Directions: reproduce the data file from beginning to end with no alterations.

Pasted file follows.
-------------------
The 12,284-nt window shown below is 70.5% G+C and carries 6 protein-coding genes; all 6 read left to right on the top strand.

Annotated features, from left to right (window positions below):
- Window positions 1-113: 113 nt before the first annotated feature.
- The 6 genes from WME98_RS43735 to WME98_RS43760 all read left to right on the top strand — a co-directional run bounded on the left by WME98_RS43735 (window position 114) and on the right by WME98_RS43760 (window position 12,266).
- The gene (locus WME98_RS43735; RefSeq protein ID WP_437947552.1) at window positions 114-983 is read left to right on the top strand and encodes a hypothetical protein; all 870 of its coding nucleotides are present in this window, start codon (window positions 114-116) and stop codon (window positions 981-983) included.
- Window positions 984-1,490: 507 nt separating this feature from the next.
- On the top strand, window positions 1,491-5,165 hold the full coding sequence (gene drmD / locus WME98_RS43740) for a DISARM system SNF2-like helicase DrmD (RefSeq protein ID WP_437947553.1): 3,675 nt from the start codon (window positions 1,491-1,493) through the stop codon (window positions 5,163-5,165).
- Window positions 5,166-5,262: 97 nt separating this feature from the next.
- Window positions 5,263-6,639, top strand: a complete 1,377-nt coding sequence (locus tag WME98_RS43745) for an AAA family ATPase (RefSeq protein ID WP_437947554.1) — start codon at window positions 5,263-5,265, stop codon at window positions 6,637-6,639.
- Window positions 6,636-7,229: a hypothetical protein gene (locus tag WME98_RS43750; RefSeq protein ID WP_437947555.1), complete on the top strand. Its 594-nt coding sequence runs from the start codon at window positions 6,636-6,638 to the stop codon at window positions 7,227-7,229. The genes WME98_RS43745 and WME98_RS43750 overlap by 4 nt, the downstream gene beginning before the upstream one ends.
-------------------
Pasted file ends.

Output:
The 12,284-nt window shown below is 70.5% G+C and carries 6 protein-coding genes; all 6 read left to right on the top strand.

Annotated features, from left to right (window positions below):
- Window positions 1-113: 113 nt before the first annotated feature.
- The 6 genes from WME98_RS43735 to WME98_RS43760 all read left to right on the top strand — a co-directional run bounded on the left by WME98_RS43735 (window position 114) and on the right by WME98_RS43760 (window position 12,266).
- The gene (locus WME98_RS43735; RefSeq protein ID WP_437947552.1) at window positions 114-983 is read left to right on the top strand and encodes a hypothetical protein; all 870 of its coding nucleotides are present in this window, start codon (window positions 114-116) and stop codon (window positions 981-983) included.
- Window positions 984-1,490: 507 nt separating this feature from the next.
- On the top strand, window positions 1,491-5,165 hold the full coding sequence (gene drmD / locus WME98_RS43740) for a DISARM system SNF2-like helicase DrmD (RefSeq protein ID WP_437947553.1): 3,675 nt from the start codon (window positions 1,491-1,493) through the stop codon (window positions 5,163-5,165).
- Window positions 5,166-5,262: 97 nt separating this feature from the next.
- Window positions 5,263-6,639, top strand: a complete 1,377-nt coding sequence (locus tag WME98_RS43745) for an AAA family ATPase (RefSeq protein ID WP_437947554.1) — start codon at window positions 5,263-5,265, stop codon at window positions 6,637-6,639.
- Window positions 6,636-7,229: a hypothetical protein gene (locus tag WME98_RS43750; RefSeq protein ID WP_437947555.1), complete on the top strand. Its 594-nt coding sequence runs from the start codon at window positions 6,636-6,638 to the stop codon at window positions 7,227-7,229. The genes WME98_RS43745 and WME98_RS43750 overlap by 4 nt, the downstream gene beginning before the upstream one ends.